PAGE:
The story's dueling sex scandals play out in a series of comic setpieces: Madea's son Brian (also played by Perry) gets pulled over by an angry white cop while the senior quartet urges him to take off. Madea throws an eight-hour funeral. An anniversary party goes wrong. It's all very silly, but Madea is a scream, alternately throwing out wisdom about how black folks do things, doling out homilies about grief, and getting off some ripping insults. For instance, when her brother Heathrow (a new character who's a double amputee in a wheelchair with a Jheri curl and an electrolarynx he uses to talk) expresses concern about his one remaining top tooth after being hit in the face, she says: "I get him some corn, he'll just do the one row." The comedy is a little dirty at times -- there's lots of leering at female characters' backsides and plenty of jokes about pimps and hos, as well as weed -- but ultimately Madea and company are sweet and get the ending they deserve. There are lots of worse ways to say goodbye than this funny film.

Talk to your kids about ...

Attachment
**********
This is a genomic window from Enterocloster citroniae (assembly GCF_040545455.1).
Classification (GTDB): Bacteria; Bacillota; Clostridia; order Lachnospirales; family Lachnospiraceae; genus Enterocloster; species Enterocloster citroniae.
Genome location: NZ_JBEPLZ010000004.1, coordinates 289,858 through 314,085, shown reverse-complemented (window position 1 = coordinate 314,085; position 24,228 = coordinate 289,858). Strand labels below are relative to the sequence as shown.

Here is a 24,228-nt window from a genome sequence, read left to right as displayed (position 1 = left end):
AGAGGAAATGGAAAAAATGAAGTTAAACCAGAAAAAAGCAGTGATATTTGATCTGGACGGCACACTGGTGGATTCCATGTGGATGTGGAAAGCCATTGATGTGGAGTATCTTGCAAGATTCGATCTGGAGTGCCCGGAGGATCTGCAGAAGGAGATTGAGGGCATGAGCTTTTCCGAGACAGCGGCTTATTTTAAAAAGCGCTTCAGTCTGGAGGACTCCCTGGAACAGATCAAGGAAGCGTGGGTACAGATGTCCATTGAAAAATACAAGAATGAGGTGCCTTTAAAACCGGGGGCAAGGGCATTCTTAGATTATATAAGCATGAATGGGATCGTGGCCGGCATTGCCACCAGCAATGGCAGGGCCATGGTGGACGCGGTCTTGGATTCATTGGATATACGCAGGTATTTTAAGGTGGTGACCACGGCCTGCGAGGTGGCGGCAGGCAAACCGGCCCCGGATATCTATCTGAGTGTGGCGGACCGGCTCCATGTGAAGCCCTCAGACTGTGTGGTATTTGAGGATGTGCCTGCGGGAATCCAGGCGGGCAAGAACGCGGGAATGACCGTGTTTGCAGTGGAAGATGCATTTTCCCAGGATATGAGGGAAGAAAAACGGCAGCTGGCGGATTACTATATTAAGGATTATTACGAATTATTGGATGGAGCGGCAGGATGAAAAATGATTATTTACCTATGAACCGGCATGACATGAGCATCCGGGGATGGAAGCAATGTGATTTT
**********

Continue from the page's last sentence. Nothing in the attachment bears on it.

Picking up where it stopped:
• Families can talk about A Madea Family Funeral's messages about family, loyalty, and kindness. What mistakes do the characters make? How are characters rewarded or punished for their choices? How does Madea help or hurt these lessons? 

  • Why do you think Tyler Perry is so popular? Have you seen his other movies? What do they have in common? Who are they targeted at, and why do they appeal to that audience? Do you like him better as his character Madea or as a "regular" actor? Why?

  • This movie has mixed messages about women: Some are referred to as "hos" and reduced to objects to admire; others are strong and complex, such as a wife who stays with her philandering husband to protect her children. What do you make of this divide? How does this movie view its female characters: Are they all worthy of respect and dignity? Why or why not? 

Movie details

  • In theaters: March 1, 2019
  • On DVD or streaming: June 3, 2019
  • Cast: Tyler Perry, Patrice Lovely, Cassi Davis
  • Director: Tyler Perry
  • Studio: Lionsgate
  • Genre: Comedy
  • Run time: 102 minutes
  • MPAA rating: PG-13
  • MPAA explanation: crude sexual content, language, and drug references throughout
  • Last updated: December 21, 2019